For many the holiday season involves a ritual return to the home place or where parents have retired. A time of (hoped for) rest and reconnection can quickly be disrupted with a jolt.
Children learn that the simple procedure dad had was not so simple, and he’s not “fine” despite mom’s reports. It’s discovered that Aunt Jenny is always harkening back to old times because the truth is she is having trouble remembering the present. Discovery of unpaid bills, unkempt family or homes, the reality of a marked physical decline all leave family understandably upset. They wonder what should they do to make sure everything and everyone is taken care of.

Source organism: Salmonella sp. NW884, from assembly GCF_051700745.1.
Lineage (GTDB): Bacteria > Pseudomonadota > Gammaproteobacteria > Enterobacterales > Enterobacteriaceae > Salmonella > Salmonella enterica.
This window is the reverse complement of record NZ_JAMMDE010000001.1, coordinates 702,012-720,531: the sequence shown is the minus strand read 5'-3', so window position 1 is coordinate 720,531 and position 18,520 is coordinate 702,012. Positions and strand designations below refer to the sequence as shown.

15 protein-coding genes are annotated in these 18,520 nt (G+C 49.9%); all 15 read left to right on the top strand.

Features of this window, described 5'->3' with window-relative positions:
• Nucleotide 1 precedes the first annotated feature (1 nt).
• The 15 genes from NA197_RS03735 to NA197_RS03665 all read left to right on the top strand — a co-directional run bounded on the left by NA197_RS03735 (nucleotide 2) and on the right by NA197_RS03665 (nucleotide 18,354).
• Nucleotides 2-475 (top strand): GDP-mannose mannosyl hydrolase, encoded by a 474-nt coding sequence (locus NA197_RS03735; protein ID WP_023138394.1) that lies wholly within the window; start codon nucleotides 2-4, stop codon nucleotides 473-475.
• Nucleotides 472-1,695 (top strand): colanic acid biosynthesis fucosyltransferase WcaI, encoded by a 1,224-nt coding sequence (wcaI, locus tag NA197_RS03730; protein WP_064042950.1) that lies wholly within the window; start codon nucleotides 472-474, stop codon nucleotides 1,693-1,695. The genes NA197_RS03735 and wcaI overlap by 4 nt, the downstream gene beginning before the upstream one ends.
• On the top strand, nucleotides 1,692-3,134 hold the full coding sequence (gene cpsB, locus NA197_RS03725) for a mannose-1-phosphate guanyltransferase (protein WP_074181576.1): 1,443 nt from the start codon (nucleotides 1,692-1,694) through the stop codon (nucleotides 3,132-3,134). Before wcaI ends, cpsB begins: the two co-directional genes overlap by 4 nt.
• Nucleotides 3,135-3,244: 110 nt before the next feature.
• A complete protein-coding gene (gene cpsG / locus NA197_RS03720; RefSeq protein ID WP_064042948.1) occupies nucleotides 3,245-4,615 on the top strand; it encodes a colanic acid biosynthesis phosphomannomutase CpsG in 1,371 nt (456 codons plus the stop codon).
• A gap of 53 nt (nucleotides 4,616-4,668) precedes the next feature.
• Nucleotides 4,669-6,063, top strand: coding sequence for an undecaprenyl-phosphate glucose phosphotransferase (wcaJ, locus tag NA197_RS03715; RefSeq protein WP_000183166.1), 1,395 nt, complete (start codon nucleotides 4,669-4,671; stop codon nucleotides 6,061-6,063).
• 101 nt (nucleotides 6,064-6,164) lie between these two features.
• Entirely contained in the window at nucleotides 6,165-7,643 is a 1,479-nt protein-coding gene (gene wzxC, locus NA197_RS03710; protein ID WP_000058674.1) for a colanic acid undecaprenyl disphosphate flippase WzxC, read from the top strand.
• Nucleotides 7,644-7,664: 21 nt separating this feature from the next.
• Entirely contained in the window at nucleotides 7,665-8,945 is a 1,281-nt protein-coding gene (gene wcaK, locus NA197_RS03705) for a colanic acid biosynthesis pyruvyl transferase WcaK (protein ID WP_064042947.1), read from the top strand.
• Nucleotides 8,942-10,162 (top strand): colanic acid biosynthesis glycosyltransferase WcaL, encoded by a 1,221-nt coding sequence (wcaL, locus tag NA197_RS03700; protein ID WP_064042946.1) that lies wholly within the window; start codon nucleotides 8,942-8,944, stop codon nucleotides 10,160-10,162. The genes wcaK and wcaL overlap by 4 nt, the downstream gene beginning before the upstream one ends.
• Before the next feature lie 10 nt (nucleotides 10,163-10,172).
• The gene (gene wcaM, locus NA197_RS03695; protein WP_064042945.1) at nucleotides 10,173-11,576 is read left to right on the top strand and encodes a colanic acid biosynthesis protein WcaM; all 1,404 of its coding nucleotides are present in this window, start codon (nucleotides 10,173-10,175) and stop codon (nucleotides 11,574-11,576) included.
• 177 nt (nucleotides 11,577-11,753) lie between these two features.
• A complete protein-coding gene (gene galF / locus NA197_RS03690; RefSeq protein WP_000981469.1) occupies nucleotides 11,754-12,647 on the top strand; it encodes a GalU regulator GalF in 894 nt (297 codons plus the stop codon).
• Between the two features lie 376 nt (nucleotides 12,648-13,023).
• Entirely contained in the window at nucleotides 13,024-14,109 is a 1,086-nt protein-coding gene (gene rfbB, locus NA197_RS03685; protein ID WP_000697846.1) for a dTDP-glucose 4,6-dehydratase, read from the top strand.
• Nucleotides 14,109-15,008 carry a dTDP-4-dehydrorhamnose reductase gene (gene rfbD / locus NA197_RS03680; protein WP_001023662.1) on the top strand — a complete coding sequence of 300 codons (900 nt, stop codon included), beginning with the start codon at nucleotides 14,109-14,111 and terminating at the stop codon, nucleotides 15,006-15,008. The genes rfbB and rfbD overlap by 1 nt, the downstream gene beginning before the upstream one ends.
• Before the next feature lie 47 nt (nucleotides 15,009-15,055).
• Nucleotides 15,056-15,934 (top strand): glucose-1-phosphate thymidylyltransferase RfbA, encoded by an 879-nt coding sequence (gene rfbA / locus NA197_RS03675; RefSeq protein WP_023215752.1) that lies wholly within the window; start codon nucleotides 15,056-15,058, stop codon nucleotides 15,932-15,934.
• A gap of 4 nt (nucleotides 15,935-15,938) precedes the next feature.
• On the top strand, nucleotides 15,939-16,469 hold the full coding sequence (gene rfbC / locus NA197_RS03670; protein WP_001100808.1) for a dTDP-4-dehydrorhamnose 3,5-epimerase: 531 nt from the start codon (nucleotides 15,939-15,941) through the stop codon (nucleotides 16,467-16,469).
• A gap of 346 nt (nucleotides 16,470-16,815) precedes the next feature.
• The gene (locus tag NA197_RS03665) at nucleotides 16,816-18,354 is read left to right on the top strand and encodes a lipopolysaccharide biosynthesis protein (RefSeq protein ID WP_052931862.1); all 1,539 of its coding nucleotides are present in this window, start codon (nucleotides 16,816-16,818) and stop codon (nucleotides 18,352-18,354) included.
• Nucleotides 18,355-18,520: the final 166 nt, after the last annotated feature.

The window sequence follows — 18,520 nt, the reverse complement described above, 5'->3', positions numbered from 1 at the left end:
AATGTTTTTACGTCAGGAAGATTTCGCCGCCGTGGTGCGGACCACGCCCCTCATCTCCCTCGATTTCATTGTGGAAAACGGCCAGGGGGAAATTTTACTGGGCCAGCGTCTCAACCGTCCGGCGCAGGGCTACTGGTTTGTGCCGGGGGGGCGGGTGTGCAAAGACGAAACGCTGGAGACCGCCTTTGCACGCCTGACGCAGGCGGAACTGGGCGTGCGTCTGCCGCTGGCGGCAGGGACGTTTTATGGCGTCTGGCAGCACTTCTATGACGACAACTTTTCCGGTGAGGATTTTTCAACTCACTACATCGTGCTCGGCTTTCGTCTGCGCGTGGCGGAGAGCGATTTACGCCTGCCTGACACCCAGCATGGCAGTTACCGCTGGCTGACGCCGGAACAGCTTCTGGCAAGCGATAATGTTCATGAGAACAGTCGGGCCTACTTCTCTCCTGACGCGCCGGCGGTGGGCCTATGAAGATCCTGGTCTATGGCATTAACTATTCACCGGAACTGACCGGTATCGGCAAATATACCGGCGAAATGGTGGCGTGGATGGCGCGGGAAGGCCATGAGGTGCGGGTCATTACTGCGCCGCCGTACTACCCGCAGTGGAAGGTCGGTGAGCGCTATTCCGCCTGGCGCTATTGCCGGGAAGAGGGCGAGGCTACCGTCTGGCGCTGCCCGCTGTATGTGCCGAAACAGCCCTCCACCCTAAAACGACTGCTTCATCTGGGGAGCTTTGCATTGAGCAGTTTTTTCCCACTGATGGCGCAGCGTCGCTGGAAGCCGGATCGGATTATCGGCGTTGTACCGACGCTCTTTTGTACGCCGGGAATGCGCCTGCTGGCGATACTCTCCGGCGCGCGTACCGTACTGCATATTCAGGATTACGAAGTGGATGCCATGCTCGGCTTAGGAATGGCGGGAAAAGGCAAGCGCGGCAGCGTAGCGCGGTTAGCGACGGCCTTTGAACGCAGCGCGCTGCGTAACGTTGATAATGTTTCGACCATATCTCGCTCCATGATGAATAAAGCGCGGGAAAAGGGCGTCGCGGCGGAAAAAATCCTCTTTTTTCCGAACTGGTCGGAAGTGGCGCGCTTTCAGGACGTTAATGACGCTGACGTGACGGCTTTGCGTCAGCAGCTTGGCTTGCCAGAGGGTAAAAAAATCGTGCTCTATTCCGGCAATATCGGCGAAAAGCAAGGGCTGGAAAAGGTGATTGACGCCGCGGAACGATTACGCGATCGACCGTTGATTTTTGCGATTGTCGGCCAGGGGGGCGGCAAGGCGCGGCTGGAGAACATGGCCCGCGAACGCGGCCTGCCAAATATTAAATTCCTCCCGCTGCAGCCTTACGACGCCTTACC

The options vary based on individual circumstances, but if a person has the ability to understand her financial and medical affairs now, she can simply create an estate plan. The plan will address what will happen as she declines, at her death and who will have authority to act. It is more complicated if the person is incapacitated, meaning she cannot understand her affairs. In this case, the family may need to petition the court for the authority to make medical and financial decisions.
If you have concerns and even if a loved one has declined (cognitively or physically) keep in mind that they are still adults. They’ve lived rich, full lives, excelled in their profession, and indeed, may have been your caregiver. Do not demean them. Do not underestimate them. Even if they cannot fully understand their affairs, they can still have insight into how they can be supported. A number of professionals might be needed to offer guidance including a primary care physician, geriatric care manager, attorney, accountant, minister or other support from the person’s community of faith, etc. The most important point is this: begin the conversation and do so lovingly.